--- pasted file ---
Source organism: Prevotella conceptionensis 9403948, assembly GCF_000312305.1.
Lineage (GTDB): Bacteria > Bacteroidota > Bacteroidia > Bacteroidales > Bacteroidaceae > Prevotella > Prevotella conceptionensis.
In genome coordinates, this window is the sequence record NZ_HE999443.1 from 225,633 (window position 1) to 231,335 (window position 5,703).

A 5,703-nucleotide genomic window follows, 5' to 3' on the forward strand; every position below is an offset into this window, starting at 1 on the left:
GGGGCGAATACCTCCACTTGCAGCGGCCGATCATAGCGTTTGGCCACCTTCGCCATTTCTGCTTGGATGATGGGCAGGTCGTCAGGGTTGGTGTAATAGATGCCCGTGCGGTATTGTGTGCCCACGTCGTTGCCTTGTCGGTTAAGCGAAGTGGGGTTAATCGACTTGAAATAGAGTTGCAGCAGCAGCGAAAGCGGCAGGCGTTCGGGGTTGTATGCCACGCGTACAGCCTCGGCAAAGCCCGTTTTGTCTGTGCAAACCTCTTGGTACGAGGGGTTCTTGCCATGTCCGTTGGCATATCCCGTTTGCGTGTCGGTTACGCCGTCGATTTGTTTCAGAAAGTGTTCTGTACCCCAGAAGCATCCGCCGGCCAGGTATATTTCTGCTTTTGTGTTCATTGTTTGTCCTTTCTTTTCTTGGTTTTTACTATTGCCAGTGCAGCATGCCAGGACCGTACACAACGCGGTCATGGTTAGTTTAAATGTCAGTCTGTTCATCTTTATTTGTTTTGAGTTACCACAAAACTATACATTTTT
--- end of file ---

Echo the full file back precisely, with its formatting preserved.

Source organism: Prevotella conceptionensis 9403948, assembly GCF_000312305.1.
Lineage (GTDB): Bacteria > Bacteroidota > Bacteroidia > Bacteroidales > Bacteroidaceae > Prevotella > Prevotella conceptionensis.
In genome coordinates, this window is the sequence record NZ_HE999443.1 from 225,633 (window position 1) to 231,335 (window position 5,703).

A 5,703-nucleotide genomic window follows, 5' to 3' on the forward strand; every position below is an offset into this window, starting at 1 on the left:
GGGGCGAATACCTCCACTTGCAGCGGCCGATCATAGCGTTTGGCCACCTTCGCCATTTCTGCTTGGATGATGGGCAGGTCGTCAGGGTTGGTGTAATAGATGCCCGTGCGGTATTGTGTGCCCACGTCGTTGCCTTGTCGGTTAAGCGAAGTGGGGTTAATCGACTTGAAATAGAGTTGCAGCAGCAGCGAAAGCGGCAGGCGTTCGGGGTTGTATGCCACGCGTACAGCCTCGGCAAAGCCCGTTTTGTCTGTGCAAACCTCTTGGTACGAGGGGTTCTTGCCATGTCCGTTGGCATATCCCGTTTGCGTGTCGGTTACGCCGTCGATTTGTTTCAGAAAGTGTTCTGTACCCCAGAAGCATCCGCCGGCCAGGTATATTTCTGCTTTTGTGTTCATTGTTTGTCCTTTCTTTTCTTGGTTTTTACTATTGCCAGTGCAGCATGCCAGGACCGTACACAACGCGGTCATGGTTAGTTTAAATGTCAGTCTGTTCATCTTTATTTGTTTTGAGTTACCACAAAACTATACATTTTT